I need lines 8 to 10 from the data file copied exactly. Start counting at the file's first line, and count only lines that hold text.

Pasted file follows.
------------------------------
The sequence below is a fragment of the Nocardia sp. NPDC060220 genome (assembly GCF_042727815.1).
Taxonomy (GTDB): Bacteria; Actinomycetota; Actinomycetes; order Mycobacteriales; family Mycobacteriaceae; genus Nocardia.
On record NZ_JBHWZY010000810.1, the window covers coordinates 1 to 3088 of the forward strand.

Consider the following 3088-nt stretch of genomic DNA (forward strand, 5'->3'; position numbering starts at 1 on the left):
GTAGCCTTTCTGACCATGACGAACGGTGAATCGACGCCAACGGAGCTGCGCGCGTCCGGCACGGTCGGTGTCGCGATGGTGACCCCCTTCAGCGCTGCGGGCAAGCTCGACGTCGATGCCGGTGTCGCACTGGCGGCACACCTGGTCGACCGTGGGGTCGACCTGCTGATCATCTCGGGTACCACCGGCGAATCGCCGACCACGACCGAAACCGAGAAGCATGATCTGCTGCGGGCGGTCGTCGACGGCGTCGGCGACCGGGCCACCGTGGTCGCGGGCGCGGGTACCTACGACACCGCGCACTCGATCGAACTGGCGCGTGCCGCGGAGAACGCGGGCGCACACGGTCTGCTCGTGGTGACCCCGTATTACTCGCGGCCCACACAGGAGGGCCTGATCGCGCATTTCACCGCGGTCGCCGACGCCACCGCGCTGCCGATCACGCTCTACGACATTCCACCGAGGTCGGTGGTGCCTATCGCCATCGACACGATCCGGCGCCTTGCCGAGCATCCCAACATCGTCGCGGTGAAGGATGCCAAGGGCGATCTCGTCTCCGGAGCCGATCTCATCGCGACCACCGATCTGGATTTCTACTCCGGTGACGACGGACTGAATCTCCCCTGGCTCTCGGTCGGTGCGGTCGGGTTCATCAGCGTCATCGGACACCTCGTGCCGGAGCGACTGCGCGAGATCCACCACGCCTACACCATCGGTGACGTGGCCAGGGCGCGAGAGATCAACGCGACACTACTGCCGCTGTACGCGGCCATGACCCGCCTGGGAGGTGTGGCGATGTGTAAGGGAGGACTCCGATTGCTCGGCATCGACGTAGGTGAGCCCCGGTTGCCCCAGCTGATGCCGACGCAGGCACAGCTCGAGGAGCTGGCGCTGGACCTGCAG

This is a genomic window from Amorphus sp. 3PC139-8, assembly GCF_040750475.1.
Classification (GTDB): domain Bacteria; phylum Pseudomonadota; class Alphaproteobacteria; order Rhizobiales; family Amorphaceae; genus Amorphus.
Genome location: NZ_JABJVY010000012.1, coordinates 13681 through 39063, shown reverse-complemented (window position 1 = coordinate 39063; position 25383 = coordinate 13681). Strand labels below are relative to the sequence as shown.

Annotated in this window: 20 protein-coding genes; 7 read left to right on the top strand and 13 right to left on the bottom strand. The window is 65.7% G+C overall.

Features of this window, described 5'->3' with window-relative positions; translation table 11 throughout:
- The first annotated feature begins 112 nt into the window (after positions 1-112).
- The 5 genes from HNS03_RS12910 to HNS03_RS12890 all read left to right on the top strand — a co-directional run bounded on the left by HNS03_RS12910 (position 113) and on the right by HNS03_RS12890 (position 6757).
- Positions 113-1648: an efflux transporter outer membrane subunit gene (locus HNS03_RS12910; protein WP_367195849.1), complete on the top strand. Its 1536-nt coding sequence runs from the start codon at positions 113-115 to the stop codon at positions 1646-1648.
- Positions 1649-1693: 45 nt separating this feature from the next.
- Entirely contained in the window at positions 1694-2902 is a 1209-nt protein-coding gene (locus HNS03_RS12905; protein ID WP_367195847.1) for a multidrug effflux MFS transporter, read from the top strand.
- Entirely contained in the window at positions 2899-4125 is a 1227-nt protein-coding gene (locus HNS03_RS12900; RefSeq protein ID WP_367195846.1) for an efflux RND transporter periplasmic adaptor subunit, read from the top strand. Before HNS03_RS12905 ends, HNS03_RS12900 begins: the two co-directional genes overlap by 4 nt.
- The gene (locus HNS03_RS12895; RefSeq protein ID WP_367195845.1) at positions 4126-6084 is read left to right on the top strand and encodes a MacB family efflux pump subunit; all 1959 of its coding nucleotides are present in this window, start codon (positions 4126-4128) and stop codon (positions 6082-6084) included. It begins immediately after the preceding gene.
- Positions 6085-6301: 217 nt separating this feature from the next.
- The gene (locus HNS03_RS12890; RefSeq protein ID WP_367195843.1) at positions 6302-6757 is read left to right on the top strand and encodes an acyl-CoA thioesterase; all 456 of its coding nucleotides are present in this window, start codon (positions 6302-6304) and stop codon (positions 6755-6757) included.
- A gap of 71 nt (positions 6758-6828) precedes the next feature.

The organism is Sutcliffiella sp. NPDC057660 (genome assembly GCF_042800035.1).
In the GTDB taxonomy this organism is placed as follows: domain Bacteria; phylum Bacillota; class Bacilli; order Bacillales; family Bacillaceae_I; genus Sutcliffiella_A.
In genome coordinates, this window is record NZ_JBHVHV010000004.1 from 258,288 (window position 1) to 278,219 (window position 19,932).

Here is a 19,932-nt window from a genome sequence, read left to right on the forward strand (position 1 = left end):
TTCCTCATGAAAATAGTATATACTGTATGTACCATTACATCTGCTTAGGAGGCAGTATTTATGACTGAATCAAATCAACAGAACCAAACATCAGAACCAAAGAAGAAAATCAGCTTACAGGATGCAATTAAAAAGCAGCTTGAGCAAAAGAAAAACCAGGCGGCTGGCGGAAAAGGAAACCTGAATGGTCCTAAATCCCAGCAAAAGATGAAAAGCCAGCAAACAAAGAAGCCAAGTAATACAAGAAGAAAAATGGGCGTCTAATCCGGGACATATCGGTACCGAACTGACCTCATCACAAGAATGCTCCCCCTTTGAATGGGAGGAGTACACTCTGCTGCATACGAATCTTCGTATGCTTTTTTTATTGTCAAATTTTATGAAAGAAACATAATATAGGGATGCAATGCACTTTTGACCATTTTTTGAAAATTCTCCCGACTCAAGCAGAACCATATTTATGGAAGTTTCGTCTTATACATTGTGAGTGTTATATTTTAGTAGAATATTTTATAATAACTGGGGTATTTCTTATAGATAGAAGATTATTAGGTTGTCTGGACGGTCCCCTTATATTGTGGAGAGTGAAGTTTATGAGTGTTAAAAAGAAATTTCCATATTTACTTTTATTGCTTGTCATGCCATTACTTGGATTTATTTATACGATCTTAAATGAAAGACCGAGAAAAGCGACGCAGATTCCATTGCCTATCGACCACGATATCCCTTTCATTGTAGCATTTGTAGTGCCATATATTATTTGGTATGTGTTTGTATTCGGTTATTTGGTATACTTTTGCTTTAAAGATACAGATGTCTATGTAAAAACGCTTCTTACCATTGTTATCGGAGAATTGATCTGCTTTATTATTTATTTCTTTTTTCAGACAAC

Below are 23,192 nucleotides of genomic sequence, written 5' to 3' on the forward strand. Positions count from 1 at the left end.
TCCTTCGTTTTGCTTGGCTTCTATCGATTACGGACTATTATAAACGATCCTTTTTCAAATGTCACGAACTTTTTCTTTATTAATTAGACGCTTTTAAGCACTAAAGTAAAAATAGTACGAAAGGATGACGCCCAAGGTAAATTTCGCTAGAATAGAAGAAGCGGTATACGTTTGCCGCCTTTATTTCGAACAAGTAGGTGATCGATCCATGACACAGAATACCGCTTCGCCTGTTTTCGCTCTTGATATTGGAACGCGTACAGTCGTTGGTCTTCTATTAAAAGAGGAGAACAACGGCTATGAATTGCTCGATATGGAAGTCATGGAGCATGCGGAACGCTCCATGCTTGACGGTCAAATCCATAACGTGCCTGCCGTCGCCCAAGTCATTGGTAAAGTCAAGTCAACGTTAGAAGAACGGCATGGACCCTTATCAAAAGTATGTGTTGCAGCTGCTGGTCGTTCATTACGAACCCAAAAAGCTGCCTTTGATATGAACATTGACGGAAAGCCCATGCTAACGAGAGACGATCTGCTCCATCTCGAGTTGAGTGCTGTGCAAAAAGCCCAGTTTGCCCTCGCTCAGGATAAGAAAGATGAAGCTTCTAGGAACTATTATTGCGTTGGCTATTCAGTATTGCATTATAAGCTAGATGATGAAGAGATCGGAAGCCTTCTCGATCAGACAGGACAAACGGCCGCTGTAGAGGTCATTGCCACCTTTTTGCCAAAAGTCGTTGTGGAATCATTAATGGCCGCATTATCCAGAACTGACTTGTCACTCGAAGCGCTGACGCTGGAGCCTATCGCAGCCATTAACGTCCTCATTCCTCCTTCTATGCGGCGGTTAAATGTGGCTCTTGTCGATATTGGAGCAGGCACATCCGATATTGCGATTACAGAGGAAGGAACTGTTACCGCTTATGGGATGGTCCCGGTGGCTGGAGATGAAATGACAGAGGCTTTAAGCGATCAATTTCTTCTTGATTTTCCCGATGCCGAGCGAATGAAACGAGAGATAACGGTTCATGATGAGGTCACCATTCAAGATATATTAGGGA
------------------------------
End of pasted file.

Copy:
Genome location: NZ_JABJVY010000012.1, coordinates 13681 through 39063, shown reverse-complemented (window position 1 = coordinate 39063; position 25383 = coordinate 13681). Strand labels below are relative to the sequence as shown.

Annotated in this window: 20 protein-coding genes; 7 read left to right on the top strand and 13 right to left on the bottom strand. The window is 65.7% G+C overall.

Features of this window, described 5'->3' with window-relative positions; translation table 11 throughout: